— The White House (@WhiteHouse) August 1, 2014
— Kori Schulman (@ks44) August 1, 2014
This is an example of the federal government “answering the public’s call,” wrote Jeffrey Zients, Director of the National Economic Council and Assistant to the President for Economic Policy, Senator Patrick Leahy, Chairman, Senate Judiciary Committee.
“Today, President Obama will sign into law the Unlocking Consumer Choice and Wireless Competition Act, and in doing so, will achieve a rare trifecta: a win for American consumers, a win for wireless competition, and an example of Democracy at its best — bipartisan Congressional action in direct response to a call to action from the American people.
The story of how we broke through Washington gridlock to restore the freedom of consumers to take their mobile phone wherever they choose is one worth telling, and a model worth repeating.”
Activist Sina Khanifar added a celebratory note via email, echoing Khanna’s points about process and highlighting what’s left to do to enable all consumers to unlock their mobile devices:
The original petition did a lot to kick off the process, but it took about a year and a half of negotiating with stakeholders, going back and forth with congressional staffers, and pushing back against corporate lobbies to get to an actual law. A big thanks to public advocacy groups like Public Knowledge, Consumers Union and the Electronic Frontier Foundation who helped guide that process.
The bill’s a great step forwards, but we had to make a lot of compromises along the way. For one thing, it’s not a permanent fix. In 2015, the exemption expires and the Librarian of Congress will make another rulemaking and decide the fate of unlocking. I asked repeatedly for Congress to make the exemption permanent, and Rep. Zoe Lofgren even introduced the excellent “Unlocking Technology Act of 2013” that would have done just that. Unfortunately, Congress wasn’t ready to deal with the underlying copyright issue that makes it illegal to unlock your phone. Doing so would require amending the DMCA’s controversial anti-circumvention provisions, a step that’s desparately needed.
It’s not too late for Congress to pass real reform along the lines of Zoe Lofgren’s bill. I’ll continue to push for that change as part of my campaign at FixtheDMCA.org. In the meanwhile, I’m going to be celebrating tonight. And consumers have another year and half to unlock their devices. Hopefully the Librarian of Congress will have better sense than to deny an unlocking exemption again – congress sent a very clear message that unlocking should be legal by overturning a DMCA rulemaking for the first time in the law’s history.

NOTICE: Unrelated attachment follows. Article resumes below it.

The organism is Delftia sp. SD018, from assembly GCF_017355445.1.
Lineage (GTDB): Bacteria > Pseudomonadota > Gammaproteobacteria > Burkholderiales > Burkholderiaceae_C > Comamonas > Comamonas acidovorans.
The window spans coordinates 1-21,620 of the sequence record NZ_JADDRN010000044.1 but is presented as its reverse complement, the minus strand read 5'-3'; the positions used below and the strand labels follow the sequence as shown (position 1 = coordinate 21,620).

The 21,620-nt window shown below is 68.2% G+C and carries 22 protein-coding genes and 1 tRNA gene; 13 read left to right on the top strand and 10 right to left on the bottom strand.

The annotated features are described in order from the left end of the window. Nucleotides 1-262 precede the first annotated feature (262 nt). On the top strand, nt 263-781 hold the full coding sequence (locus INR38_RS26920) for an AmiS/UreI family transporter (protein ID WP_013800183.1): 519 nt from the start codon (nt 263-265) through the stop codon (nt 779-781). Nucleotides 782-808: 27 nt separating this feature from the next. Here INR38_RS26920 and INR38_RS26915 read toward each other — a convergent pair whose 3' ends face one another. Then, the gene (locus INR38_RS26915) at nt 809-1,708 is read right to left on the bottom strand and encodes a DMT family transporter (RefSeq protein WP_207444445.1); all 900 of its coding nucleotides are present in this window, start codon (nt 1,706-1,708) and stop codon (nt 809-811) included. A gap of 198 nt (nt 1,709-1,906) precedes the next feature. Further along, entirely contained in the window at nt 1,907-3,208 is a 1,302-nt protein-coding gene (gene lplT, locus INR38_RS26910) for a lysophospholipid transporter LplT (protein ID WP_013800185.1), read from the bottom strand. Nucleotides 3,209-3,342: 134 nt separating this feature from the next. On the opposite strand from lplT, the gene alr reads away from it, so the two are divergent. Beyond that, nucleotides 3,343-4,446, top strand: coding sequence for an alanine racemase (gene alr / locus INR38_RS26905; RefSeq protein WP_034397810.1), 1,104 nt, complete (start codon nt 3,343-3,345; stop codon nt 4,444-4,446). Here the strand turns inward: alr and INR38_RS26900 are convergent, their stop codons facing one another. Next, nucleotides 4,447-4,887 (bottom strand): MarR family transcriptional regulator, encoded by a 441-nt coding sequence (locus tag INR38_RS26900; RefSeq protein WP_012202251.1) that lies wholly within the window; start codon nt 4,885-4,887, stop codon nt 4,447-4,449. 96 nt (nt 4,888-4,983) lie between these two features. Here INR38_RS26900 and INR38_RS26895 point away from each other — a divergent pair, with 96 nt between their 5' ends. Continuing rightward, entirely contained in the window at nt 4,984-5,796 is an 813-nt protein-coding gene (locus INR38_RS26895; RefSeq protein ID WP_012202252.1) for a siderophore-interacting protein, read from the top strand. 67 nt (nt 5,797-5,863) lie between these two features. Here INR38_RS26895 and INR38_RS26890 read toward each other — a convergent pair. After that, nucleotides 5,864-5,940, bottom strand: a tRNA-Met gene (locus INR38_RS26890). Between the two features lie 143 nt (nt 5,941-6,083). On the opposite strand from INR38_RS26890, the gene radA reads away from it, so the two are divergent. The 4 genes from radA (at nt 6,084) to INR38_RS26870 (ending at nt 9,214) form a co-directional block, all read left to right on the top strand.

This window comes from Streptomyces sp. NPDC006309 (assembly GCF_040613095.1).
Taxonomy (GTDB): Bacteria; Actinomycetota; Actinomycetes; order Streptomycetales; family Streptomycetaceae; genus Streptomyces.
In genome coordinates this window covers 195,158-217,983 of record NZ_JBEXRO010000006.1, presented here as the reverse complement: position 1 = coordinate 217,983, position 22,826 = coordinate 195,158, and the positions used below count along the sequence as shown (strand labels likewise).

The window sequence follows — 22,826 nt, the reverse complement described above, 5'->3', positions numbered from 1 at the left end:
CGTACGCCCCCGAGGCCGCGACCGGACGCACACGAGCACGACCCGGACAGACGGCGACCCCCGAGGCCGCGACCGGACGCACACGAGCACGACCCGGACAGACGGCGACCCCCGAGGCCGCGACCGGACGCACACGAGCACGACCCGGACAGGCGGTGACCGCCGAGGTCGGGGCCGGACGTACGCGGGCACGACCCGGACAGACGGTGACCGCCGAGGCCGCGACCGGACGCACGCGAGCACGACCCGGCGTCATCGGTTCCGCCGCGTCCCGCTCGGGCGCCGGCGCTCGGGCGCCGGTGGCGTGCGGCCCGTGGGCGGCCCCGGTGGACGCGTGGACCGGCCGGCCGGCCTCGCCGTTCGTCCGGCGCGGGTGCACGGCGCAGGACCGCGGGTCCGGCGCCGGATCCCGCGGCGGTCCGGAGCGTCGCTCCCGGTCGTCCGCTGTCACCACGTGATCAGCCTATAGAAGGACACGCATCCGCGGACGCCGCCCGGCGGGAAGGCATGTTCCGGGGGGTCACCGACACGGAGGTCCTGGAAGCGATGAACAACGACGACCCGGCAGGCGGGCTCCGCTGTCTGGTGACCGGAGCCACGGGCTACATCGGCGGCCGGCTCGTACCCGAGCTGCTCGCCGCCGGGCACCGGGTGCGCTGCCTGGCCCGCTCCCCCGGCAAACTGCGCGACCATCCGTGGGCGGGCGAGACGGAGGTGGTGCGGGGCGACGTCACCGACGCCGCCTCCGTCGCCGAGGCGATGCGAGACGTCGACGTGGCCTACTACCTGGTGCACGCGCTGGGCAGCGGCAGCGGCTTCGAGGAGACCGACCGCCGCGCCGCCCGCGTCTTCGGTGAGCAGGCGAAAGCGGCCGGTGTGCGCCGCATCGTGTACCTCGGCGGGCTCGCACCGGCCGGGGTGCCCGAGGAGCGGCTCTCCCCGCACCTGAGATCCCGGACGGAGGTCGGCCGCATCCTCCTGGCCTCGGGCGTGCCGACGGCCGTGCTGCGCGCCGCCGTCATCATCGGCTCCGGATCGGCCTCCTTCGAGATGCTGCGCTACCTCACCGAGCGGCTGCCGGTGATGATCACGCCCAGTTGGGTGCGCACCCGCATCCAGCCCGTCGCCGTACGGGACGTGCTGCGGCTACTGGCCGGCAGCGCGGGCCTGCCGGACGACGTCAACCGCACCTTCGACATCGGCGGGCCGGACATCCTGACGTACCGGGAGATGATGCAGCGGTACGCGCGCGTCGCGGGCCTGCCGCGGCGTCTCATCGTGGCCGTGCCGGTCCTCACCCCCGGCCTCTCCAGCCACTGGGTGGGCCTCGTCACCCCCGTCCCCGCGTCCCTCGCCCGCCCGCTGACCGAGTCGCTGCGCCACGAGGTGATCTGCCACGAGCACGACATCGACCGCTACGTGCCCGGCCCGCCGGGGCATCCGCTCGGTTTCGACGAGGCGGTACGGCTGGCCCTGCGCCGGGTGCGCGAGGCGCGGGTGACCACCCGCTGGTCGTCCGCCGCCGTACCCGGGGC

UPDATE: On August 15th, weeks after the bill passed, the White House published a blog post with its take on how cell phone unlocking became legal, including a note regarding explicit involvement in policy change:
The White House policy team convened more than a half-dozen agencies and offices’ senior officials to ask a simple question: How can we move this issue forward? After careful deliberation, it was clear to us: The Administration couldn’t agree more with petitioners, and we came out in strong support of again making it legal for consumers to unlock their devices.
But we didn’t just agree; we offered a template for how to make it a reality. Our response laid out steps that the Federal Communications Commission (FCC), wireless carriers, and Congress could take to make sure copyright law didn’t stand in the way of consumer choice. And over the following weeks and months, we worked with the FCC and wireless carriers to reach voluntary agreements to provide consumers with additional flexibility. That captured national attention, including support from national editorial pages.
All that helped motivate Congress to take action, and heed the call in a bipartisan way.
This post has been updated with a statement from the White House, comments from Derek Khanna, Sina Khanifar, a post by Senator Leahy and Jeffrey Zients, director of the National Economic Council and Assistant to the President for Economic Policy, and a WhiteHouse.gov blog post.